• Posted by 867 on

      They should start issuing bans to those who get caught drinking in public. First time: 1 week ban from b&w store. Second time: 1 month ban. 3rd time: 6 month.

      • Posted by John WP Murphy on

        Appreciate your thoughts on the problem.

        But ban me all you want. I will have my mother/sister/auntie/ etc get it for me.

        Not sure how to deal with it as I am not a drinker, but something has to be done.

    • Posted by Clean Up for Drinking Up in Public on

      You’ve touched on a number of valid concerns, especially regarding the potential safety issues faced by residents when encountering groups drinking in public spaces.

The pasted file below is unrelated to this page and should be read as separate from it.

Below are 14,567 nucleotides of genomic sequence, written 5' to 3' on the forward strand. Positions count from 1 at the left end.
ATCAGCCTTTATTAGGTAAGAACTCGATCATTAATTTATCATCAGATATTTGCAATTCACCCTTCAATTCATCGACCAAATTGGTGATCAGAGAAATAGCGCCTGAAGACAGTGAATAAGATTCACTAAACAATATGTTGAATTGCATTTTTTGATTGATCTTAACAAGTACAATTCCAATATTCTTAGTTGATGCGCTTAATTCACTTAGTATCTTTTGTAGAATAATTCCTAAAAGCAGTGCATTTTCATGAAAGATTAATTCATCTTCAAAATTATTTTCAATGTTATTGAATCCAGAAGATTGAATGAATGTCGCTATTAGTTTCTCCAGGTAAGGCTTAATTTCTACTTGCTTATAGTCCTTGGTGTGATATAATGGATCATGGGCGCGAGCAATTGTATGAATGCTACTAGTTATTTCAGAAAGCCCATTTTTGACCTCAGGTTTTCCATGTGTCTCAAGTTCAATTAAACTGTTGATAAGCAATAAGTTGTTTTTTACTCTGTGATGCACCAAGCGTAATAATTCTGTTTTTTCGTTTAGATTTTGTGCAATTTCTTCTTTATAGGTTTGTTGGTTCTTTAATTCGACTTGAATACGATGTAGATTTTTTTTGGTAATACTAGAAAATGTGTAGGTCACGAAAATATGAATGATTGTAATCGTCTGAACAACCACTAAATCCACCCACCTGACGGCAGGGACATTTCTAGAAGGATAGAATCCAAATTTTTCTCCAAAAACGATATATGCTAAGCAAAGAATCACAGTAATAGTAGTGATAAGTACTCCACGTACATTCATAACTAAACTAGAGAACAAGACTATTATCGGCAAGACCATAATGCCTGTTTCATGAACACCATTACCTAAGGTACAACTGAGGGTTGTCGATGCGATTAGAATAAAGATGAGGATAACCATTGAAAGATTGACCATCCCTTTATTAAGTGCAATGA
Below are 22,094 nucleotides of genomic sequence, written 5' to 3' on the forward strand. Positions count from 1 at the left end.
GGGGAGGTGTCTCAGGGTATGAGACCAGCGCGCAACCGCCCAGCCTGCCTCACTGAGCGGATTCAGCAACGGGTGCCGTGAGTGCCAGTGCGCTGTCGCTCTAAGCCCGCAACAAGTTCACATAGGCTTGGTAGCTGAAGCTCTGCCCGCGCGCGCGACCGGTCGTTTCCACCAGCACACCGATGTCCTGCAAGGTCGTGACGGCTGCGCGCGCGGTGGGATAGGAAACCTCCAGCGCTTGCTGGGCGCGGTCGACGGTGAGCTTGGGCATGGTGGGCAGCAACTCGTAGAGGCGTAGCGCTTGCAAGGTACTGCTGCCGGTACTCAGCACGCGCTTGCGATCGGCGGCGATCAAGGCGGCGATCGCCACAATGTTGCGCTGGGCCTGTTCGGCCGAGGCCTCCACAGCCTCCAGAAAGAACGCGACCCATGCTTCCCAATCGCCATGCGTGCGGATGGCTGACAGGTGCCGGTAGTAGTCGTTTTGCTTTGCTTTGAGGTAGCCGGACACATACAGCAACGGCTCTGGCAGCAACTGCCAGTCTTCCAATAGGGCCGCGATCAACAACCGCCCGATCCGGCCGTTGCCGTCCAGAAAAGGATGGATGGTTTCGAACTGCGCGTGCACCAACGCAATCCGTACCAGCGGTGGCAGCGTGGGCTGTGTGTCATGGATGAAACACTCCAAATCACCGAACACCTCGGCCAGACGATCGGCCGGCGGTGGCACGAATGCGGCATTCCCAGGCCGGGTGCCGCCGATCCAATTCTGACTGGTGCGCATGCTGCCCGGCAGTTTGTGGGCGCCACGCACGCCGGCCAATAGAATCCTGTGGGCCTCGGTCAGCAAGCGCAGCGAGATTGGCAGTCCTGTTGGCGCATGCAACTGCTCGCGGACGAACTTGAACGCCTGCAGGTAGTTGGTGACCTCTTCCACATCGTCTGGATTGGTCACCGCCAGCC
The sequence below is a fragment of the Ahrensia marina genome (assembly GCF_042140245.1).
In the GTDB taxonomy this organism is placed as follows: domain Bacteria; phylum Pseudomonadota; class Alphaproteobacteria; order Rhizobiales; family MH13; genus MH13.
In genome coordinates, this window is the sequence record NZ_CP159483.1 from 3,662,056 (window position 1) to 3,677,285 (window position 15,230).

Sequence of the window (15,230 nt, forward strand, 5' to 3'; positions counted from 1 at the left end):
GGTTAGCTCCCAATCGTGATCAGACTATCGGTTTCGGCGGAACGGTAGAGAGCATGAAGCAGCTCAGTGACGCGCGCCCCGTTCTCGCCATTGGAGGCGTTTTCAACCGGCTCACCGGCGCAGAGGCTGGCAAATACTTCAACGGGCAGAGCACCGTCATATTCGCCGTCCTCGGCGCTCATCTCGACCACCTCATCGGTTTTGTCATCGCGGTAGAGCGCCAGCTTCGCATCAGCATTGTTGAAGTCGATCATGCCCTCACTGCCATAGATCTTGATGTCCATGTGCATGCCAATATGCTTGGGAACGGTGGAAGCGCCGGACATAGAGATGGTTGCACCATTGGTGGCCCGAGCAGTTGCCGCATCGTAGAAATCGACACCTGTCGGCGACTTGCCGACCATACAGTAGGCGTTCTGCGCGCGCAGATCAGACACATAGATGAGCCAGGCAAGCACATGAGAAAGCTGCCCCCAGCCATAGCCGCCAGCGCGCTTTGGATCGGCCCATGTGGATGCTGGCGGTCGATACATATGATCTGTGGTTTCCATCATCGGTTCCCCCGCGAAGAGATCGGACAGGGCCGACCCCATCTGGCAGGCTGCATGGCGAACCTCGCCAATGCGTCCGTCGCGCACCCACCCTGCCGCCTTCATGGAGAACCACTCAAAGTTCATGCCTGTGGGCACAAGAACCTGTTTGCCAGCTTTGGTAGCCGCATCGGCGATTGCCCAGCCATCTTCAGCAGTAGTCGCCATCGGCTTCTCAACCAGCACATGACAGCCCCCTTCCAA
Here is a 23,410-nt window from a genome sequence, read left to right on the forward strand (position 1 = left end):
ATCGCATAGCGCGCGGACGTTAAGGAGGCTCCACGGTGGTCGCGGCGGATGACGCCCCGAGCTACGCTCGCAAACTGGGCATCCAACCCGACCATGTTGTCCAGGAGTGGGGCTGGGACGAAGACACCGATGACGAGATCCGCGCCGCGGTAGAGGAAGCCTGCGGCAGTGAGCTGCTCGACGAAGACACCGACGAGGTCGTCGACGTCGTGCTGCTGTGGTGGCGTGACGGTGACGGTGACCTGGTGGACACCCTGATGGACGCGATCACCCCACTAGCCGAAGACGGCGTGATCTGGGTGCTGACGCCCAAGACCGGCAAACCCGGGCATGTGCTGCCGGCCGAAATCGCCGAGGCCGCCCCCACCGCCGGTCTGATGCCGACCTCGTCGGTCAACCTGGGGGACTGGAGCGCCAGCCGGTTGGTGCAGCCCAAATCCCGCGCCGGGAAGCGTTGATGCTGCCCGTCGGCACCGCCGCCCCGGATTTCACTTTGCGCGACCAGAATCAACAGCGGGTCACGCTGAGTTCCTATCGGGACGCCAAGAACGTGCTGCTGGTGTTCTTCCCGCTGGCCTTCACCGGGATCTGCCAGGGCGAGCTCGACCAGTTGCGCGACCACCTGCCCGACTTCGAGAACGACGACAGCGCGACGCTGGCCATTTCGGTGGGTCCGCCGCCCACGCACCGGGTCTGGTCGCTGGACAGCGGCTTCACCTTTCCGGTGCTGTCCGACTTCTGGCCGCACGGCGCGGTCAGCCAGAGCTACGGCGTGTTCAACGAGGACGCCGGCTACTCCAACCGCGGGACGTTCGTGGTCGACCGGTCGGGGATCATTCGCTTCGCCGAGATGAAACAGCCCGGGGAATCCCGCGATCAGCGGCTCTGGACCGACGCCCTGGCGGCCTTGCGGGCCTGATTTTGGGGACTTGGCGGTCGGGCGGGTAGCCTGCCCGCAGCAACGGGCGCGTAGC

Your point about enforcement is valid. A bylaw is only as effective as its enforcement. Instead of just issuing fines which may never be collected, perhaps integrating community service or clean-up efforts could be a more effective way to address the issue. This way, those who violate the rule are directly contributing to the beautification and maintenance of the community they impacted.

  3. Posted by Seriously on

    Let’s start by taking the hands out of the pocket and taking the job seriously

  4. Posted by 180 on

    I agree with 867, banning people from the B&W would make them think twice about travelling around drunk and drinking in public. It really does look bad when people are staggering around like zombies and there are beer cans all over the place. Why can’t people pick up their cans and not litter and make the place look terrible.

  5. Posted by Concerned on